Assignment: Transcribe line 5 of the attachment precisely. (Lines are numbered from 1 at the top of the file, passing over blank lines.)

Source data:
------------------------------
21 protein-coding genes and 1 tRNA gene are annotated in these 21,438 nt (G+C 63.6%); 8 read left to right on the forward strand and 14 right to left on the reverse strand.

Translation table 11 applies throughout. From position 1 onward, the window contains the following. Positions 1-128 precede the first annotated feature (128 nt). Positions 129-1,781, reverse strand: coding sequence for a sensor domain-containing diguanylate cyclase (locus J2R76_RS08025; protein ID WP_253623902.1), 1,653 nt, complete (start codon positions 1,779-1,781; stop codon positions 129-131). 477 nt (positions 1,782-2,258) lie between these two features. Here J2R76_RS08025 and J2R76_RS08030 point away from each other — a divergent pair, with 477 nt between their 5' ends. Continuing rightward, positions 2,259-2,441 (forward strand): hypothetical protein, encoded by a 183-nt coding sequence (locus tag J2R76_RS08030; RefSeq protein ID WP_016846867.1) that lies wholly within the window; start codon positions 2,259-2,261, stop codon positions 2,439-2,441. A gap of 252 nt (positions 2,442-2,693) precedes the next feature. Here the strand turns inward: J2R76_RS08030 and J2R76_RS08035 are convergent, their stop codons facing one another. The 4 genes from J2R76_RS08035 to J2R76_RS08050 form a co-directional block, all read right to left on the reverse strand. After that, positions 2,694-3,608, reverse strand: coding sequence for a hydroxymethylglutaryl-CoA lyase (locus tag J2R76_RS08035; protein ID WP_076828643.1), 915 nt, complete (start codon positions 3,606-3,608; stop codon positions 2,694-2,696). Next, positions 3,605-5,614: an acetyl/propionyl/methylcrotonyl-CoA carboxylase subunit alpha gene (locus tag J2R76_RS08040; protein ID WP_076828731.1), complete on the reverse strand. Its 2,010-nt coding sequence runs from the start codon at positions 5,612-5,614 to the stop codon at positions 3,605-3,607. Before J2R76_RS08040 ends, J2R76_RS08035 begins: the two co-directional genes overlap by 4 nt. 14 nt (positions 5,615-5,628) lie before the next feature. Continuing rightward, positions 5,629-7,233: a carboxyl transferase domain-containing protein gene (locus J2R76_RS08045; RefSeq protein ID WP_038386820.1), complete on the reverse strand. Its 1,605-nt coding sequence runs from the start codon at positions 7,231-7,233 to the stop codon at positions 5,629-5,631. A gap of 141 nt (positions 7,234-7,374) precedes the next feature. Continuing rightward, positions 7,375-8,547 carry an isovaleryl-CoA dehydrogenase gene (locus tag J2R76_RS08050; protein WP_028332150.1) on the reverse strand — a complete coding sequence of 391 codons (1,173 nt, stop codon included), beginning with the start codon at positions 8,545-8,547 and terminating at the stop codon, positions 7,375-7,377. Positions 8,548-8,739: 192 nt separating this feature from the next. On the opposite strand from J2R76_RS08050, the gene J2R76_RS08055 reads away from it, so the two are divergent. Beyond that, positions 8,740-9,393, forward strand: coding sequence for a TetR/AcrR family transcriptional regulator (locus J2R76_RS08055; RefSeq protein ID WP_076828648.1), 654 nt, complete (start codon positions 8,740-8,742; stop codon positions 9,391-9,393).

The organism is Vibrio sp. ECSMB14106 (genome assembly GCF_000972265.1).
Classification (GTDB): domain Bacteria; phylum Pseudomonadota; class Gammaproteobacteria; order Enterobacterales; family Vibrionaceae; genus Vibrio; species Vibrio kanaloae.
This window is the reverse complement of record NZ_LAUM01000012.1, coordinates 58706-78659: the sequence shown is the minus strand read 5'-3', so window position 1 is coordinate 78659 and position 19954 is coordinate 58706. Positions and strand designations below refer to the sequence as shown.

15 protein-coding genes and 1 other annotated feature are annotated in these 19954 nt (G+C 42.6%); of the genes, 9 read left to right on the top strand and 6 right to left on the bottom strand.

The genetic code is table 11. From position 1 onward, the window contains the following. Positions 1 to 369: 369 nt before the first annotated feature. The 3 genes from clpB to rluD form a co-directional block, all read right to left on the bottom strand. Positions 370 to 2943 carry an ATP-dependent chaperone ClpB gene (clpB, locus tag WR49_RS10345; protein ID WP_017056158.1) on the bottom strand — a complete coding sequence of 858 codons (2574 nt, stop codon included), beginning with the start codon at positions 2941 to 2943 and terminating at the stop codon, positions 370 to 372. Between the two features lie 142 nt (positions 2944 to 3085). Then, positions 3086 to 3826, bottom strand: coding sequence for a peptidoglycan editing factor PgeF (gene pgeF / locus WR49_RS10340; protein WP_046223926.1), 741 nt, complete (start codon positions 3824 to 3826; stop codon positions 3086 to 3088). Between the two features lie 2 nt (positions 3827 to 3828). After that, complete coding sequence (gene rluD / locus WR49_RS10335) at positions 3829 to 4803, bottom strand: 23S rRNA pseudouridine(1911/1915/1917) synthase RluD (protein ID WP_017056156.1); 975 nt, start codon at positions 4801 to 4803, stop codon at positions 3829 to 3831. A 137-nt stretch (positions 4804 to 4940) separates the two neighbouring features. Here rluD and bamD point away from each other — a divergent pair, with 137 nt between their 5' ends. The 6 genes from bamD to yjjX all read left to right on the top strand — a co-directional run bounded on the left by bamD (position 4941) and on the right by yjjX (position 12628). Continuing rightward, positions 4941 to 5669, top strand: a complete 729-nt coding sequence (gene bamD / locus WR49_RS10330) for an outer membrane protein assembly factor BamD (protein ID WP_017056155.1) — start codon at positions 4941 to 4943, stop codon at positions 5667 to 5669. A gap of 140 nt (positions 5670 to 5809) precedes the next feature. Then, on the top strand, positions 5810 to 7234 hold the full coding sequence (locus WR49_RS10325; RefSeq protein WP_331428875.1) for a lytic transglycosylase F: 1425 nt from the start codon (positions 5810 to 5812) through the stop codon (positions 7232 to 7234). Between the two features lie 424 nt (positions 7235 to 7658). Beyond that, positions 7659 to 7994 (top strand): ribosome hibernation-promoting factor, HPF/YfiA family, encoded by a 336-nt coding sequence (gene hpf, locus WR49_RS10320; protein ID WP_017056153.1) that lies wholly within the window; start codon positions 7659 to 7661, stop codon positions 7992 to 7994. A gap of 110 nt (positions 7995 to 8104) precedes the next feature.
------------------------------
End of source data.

This window is the reverse complement of record NZ_LAUM01000012.1, coordinates 58706-78659: the sequence shown is the minus strand read 5'-3', so window position 1 is coordinate 78659 and position 19954 is coordinate 58706. Positions and strand designations below refer to the sequence as shown.